PC makers blame batteries, not notebook design

PC makers blame batteries, not notebook design

Following a series of massive notebook PC battery recalls in August, a group of PC vendors met last week to seek safer lithium ion cells, resolving to draft an improved standard for battery manufacturing and quality control by the second quarter of 2007.

About 20 representatives, including people from Dell, Hewlett-Packard, Lenovo and Polycom met Sept. 13 in San Jose, California, said Kimberly Sterling, a spokeswoman for IPC, an electronics industry group whose full name is the Association Connecting Electronics Industries. Sterling said some additional companies participated, but declined to name them or indicate how many there were.

The companies are trying to allay consumer fears after a handful of batteries in notebook PCs overheated, some bursting into flames and injuring their users. However, their efforts may be hindered by the absence of Sony and possibly Apple as well, since those companies may not abide by the standard without having an opportunity to help draft it. Sony wouldn't commit to following the IPC advice until it collects further information, said Sony spokesman John Dolak.

Sony skipped the meeting because it was never invited, Dolak said. Instead, the company has representatives on similar boards; Sony executive Doug Smith is chairman of the Rechargeable Battery Recycling, a trade and lobbying group sponsored by battery manufacturers.

Apple did not return calls about the meeting, which was run by committee chairman John Grosso, an executive at Dell.

In August, Dell recalled 4.1 million notebook PC batteries, and Apple recalled 1.8 million notebook batteries. Sony made all the faulty batteries and blamed the problem on short circuits caused by a manufacturing flaw that left microscopic shards of metal floating in the lithium ion cell.

Polycom attended the meeting because it had recalled 27,700 of its wireless conference phones in February 2006. It is unclear whether Sony manufactured those batteries, too. Sony announced another defect in its batteries on Monday, when Toshiba offered to exchange 340,000 notebook batteries for fear they could suddenly lose power, shutting down the computer without saving users' work.

Another hurdle for the nascent IPC standard is criticism from some experts that well-designed laptops shouldn't catch fire even if they do have faulty batteries.

If PC vendors had used standard safety precautions in their notebooks, the defective batteries would have merely shut down, not overheated, said Donald Sadoway, a chemistry professor at the Massachusetts Institute of Technology.

"The technology came out in the mid-90s; we know how to build a safe lithium ion battery," he said.

Engineers typically avoid overheating in lithium ion batteries with safety features such as microcircuitry that monitors the charging process, an additive that makes the electrolyte less flammable or a porous polypropylene spacer that melts at high temperatures, automatically shutting down the battery's chemical reaction.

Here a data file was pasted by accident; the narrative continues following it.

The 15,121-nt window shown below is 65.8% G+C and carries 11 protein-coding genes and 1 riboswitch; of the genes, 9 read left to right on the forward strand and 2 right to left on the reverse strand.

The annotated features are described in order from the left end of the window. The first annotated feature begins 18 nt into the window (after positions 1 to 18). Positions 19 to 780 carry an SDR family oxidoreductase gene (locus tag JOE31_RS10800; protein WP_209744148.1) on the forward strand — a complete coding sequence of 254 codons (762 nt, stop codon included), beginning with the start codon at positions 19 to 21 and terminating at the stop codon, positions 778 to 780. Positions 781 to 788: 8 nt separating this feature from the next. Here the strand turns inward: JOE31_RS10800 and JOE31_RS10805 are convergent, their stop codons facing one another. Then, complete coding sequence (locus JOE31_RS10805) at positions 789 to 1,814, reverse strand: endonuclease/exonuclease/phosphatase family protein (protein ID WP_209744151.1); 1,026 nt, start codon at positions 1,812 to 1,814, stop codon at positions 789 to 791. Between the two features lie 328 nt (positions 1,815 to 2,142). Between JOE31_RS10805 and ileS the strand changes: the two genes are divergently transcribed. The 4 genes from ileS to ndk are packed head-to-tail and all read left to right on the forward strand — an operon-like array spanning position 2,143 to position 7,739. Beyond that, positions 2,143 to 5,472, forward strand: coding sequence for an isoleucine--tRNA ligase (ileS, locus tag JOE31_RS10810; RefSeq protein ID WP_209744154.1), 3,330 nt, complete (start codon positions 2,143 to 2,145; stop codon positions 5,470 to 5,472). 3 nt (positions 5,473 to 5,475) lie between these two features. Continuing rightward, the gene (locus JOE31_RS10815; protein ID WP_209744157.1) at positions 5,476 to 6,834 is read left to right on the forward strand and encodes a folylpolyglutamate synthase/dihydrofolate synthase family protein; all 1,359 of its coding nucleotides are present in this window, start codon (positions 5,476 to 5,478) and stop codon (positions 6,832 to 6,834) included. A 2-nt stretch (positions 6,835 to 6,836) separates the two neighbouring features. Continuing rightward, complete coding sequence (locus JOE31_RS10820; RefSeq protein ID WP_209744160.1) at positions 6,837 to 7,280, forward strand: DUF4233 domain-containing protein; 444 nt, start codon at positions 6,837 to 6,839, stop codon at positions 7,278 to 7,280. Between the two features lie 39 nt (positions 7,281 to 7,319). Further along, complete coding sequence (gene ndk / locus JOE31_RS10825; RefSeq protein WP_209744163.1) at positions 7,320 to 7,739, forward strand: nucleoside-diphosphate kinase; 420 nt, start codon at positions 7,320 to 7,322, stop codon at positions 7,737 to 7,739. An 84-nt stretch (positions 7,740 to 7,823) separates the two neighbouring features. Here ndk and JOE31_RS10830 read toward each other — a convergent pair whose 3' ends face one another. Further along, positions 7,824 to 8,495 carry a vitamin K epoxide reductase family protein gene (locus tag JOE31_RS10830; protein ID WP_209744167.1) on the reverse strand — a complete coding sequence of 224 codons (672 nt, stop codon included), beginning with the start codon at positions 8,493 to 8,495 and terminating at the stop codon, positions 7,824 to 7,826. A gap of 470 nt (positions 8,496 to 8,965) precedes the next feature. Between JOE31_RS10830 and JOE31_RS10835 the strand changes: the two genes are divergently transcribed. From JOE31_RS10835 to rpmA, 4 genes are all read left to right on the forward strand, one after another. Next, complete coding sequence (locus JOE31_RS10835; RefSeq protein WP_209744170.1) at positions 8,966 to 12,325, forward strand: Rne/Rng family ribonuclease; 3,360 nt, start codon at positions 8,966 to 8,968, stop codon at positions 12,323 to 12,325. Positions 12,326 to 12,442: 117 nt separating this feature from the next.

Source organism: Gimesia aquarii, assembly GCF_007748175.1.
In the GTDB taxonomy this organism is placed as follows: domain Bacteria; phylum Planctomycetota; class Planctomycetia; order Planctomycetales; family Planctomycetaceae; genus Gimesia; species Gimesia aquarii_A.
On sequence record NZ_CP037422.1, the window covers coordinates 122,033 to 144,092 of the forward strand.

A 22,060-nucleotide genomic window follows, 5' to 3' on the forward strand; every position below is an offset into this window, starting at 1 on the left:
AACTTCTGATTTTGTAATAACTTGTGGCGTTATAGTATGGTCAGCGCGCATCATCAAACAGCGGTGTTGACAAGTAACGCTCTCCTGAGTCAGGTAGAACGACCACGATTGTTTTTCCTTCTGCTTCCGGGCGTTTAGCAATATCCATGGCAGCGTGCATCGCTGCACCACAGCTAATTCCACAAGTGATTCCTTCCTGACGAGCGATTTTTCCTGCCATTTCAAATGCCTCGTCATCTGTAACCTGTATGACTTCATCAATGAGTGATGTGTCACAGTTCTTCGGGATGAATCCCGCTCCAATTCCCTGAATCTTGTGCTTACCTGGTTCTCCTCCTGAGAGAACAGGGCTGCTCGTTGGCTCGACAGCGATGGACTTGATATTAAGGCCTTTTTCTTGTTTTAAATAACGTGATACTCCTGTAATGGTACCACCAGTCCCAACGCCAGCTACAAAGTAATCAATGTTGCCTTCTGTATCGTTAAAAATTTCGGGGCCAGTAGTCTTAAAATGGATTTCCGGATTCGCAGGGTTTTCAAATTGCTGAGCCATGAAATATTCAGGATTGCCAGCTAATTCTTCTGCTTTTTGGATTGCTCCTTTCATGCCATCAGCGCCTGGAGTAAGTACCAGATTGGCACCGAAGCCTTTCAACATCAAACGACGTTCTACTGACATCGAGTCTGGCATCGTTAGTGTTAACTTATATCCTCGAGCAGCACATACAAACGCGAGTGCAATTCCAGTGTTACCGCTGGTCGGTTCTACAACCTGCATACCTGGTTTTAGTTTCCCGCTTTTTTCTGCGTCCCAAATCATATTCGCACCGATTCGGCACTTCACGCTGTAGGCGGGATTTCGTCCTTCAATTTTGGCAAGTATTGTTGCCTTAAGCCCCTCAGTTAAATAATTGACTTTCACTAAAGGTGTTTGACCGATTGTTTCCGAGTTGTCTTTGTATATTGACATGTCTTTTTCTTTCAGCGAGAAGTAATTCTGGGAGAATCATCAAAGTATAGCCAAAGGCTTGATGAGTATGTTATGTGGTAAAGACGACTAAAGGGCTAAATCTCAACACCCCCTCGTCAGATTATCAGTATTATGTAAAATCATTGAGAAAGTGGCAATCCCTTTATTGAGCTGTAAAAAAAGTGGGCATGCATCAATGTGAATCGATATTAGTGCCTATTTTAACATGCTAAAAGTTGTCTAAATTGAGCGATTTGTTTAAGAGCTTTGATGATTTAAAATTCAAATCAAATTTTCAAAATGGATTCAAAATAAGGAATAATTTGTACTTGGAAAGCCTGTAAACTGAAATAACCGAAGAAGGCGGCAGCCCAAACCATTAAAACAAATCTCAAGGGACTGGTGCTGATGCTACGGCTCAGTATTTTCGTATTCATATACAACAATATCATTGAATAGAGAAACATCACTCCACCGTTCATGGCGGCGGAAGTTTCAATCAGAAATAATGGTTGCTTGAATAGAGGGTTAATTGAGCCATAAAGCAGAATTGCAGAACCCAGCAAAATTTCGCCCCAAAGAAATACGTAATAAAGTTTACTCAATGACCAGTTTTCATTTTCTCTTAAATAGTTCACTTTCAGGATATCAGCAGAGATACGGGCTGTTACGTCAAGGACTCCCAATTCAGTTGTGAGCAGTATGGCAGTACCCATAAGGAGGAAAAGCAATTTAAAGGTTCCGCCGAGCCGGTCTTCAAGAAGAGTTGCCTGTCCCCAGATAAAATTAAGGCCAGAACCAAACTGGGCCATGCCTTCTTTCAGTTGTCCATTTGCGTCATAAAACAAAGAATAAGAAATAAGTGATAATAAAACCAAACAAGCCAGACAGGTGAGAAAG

Sadoway pointed out that it is PC manufacturers who typically specify requirements to battery suppliers.

"So the question in my mind is 'Why are people not building batteries with these safety precautions?' Something is wrong here, and I believe it has to do with human behavior, not electrochemistry," Sadoway said.

"In our attempts to bring portable power to the masses, we may have gotten too aggressive in our cost cutting. If you want something that's quickly recharged, delivers high bursts of power on demand, and is cheap cheap cheap, I would say that's over-specified."

Sony agreed that variations in PC and battery design can make a difference in how they handle short circuits. After manufacturing, Sony's cells are configured into battery packs by either Sony itself or by third-party contractors such as Simplo Technology of Taiwan. Depending on the contractor,

the batteries can use a variety of safety mechanisms, said Sony spokesman Rick Clancy.

"Within battery packs, there are different specifications related to charging and voltage, and regulators that monitor temperature to indicate overheating and shut it down," Clancy said. "But we've pretty much agreed with our customers not to point fingers at each other, so I'm not going to get into


PC designers also make decisions that can affect overheating, such as specifying batteries with a range of 6 to 9 cells, and placing them in various proximity to heat sources such as the processor and charger, he said.

Another aspect of computer design that could aggravate faulty batteries is pulse charging, a method of recharging batteries very quickly when they're plugged into a wall outlet, said industry analyst Rob Enderle.

Dell disputed that point, saying they are not aware of any connection between pulse charging and overheated batteries, although they do use the technology, according to Dell's chief technology officer, Kevin Kettler.

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